Do & Don't While in Pattaya
Buddhism in Thailand - Even in Pattaya
When it comes to religion, Thailand is overwhelmingly Buddhist, and many traditions reflect that. Whenever you enter a temple, cover up. Every sacred place requires you to remove your shoes before entering, and some temples provide clothes so you don't go in showing any leg.
It's generally okay to take photos inside the temples.
Monks in Thailand
Monks are a strict bunch, and live by an equally rigid set of rules. If you're a girl don't even think about touching them - they're supposed to have entirely pure thoughts - and ladies can't pass anything directly to a monk; it has to be touched by a man first. If the monks are sitting down, then try and ensure you're not standing or sitting higher up than they are.
Feet are a big thing. They're regarded as rather dirty, what with their being on the ground so much, and so Thais make a point of not pointing with them. Showing the sole of your foot to anyone is the equivalent of flicking someone the finger back home, and so is best avoided.
Thailand is Generally an Extremely Safe Place
But things are a changin'. And, as with every other big city, there are some people who are more than happy to ruin your holiday. These tips and advice will help ensure your trip is trouble-free:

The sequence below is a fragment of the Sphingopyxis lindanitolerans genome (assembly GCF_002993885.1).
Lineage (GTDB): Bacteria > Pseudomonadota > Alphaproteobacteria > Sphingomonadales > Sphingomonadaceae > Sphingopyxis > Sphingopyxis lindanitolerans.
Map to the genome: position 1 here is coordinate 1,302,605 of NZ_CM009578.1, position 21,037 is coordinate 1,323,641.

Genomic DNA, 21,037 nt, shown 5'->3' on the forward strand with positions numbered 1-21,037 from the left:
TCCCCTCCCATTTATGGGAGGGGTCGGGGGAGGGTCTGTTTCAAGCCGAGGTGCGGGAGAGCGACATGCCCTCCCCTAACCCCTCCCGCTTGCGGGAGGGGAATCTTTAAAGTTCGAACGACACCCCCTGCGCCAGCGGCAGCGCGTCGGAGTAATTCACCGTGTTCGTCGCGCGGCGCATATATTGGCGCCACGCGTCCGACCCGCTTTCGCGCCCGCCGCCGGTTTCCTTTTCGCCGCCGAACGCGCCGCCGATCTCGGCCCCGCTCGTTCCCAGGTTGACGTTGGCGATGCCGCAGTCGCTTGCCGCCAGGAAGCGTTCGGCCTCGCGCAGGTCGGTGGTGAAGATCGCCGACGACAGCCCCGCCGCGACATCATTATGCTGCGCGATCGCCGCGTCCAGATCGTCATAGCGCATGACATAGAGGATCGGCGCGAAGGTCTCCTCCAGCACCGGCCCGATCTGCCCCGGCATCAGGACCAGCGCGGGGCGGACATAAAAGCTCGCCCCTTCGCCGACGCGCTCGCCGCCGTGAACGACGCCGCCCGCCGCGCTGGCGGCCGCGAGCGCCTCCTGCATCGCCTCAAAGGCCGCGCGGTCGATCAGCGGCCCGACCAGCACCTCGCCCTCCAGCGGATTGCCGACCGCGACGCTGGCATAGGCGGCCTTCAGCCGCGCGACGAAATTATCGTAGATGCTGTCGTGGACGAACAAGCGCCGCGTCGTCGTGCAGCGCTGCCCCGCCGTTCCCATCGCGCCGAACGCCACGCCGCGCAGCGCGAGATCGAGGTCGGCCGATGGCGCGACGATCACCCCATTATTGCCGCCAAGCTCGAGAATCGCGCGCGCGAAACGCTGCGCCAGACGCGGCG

- Always lock your hotel room and keep valuables in a safe where possible
- Don't carry more cash with you than you will need
- Avoid walking along the beach late at night
- Never agree to go with anyone offering to sell discounted jewellery - it's a con!
- Expect to pay more than the locals for rides in the vans that run around town
- Do not take any drugs here - Thais have the death penalty for those who disobey
- If you rent a vehicle then be careful, Thais rarely pay attention to road rules!
Thai Royal Family
While the Royal Family in Britain may be regarded as having questionable benefits, a similar remark about the Thai version could land you in jail. Its a criminal offence to say anything nasty about His Majesty.
There are bank holidays for his birthday, the Queen's birthday, the Princess' birthday; and all cinemas play a video homage to him before the main presentation (and yes, you have to stand up along with everyone else).
A guy in a bar was once attacked due to an inadvertent indiscretion. He had bought a beer and, in paying for it, produced a handful of coins from his pocket. Some of this shrapnel went flying and as he tried to stop them rolling away he put his foot out and stamped on a few.
The locals, seeing a tourist merrily using the sole of his foot to stamp on coins, which show the King's head, promptly went over and attacked him.
Eating in Thailand
Eating is a huge part of Thai culture and every meal is an event. As with many Middle and Far East countries, the left hand is a no-no. As it's used for your ablutions it's regarded as dirty, and so Thais will normally just use their right hand to eat. As a foreigner you will probably be excused for your lack of dignity, but if you want to eat like the locals then just use your right.
Thai people smile - a lot. They do it when they're happy, they do it when they're not, they do when they say hello, and they even do it if they're arguing.
Don't raise your voice to anyone, as you'll just look like the ignorant, uncultured tourist you really are.